Movie Review: Passengers (2016)
“Nothing Happens By Accident”
Director: Morten Tyldum
Cast: Jennifer Lawrence, Chris Pratt, Michael Sheen
Synopsis: A passenger on a spaceship transporting more than 5000 people to a distant planet is awoken from suspended animation ninety years early.
Like us on FacebookCatch all our reviews on Facebook.
It’s not Laurence Fishburne’s fault – he does his job well enough – but his appearance in director Morton Tyldum’s Passengers marks the point at which the film departs from its intelligent contemplation of the moral quandary at the core of its plot and unaccountably devolves into a horribly trite and formulaic Hollywood Movie, complete with superhuman heroics and an improbable return from the dead. It’s difficult to think of any other movie that self-destructs so badly…
The film takes place upon the Starship Avalon, a spaceship the size of a town on which 5259 people in a state of suspended animation are transported across vast reaches of space to begin a new life on Homestead II. Actually, make that 5258, because thirty years into its 120-year journey, the sleep chamber in which Jim Preston (Chris Pratt – 10 Years, The Magnificent Seven) was peacefully slumbering opens prematurely, leaving him faced with a life of total isolation which will come to an end long before the Avalon reaches its destination. One year later, Preston is in a state of mental anguish. His thoughts are turning to suicide when chance leads him to the sleeping figure of Aurora Lane (Jennifer Lawrence – The Hunger Games: Catching Fire, American Hustle), a writer planning to spend just one year on Homestead II before returning to the Earth of the future. Enchanted, Jim finds himself falling in love with the sleeping beauty after researching her profile and interviews in the ship’s computer database. He longs to awaken her, not with a kiss but an instruction manual and strategically inserted screwdriver, but is haunted by the moral implications of doing so.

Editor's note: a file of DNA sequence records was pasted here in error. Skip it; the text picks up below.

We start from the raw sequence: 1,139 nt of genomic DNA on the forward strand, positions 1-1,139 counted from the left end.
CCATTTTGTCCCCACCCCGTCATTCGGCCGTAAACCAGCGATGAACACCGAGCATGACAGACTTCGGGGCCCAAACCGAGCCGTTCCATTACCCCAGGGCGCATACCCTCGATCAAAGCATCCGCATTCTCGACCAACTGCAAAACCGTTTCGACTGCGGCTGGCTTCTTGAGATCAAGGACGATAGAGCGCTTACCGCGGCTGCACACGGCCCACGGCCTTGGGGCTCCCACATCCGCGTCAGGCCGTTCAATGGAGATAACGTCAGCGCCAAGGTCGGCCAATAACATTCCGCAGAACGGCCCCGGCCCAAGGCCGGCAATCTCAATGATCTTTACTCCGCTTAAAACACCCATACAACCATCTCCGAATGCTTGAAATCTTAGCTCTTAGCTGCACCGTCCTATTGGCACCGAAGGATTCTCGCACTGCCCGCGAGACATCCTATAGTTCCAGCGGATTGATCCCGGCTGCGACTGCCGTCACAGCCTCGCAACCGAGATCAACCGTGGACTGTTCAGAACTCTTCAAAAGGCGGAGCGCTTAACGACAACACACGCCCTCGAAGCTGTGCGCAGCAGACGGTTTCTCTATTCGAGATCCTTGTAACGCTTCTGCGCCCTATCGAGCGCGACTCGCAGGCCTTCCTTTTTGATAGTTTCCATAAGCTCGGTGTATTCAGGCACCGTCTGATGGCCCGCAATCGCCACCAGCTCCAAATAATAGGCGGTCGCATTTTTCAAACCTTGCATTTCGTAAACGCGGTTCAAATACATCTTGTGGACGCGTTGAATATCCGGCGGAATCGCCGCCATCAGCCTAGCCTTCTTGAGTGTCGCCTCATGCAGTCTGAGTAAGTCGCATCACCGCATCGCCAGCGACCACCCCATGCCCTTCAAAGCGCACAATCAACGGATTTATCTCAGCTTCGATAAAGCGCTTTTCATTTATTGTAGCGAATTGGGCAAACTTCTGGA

‘No man is an island’ we’re told, and for much of its running time Passenger contemplates this truism in a perceptive and thoughtful fashion. It’s impossible for us not to put ourselves in Jim’s shoes and to consider what we would do if we were in his position. As Fishburne’s character points out near the film’s end, Jim was drowning and reached out for Aurora to prevent himself from going under for the final time. Of course, that doesn’t excuse what Jim did, but humans are gregarious creatures; we thrive on social and interpersonal interaction, and a part of us dies when deprived of it. Jim’s thoughts of suicide are understandable, as is the instinctive will to survive which prevents him from throwing a switch that will propel him into space without a spacesuit. His decision to awaken Aurora is the only option open to him which offers any kind of salvation, and yet it also condemns him to live a life overshadowed by guilt.
Jon Speiht’s screenplay takes its time to explore all the implications of Jim’s decision, and provides us with plenty to think about as it does so. Preston is a likeable protagonist – which is vitally important – and Aurora given enough fire and intelligence to persuasively articulate her sense of betrayal. But that horrible, horrible ending, which would be unworthy of a considerably lesser picture than Passengers, is so poor that it pretty much sabotages the entire film. So, if you want to get the most from Passengers, watch until Fishburne makes his appearance then leave the cinema and come up with an ending of your own. Trust me – it will be better than the one Speiht came up with.
(Reviewed 5th January 2017)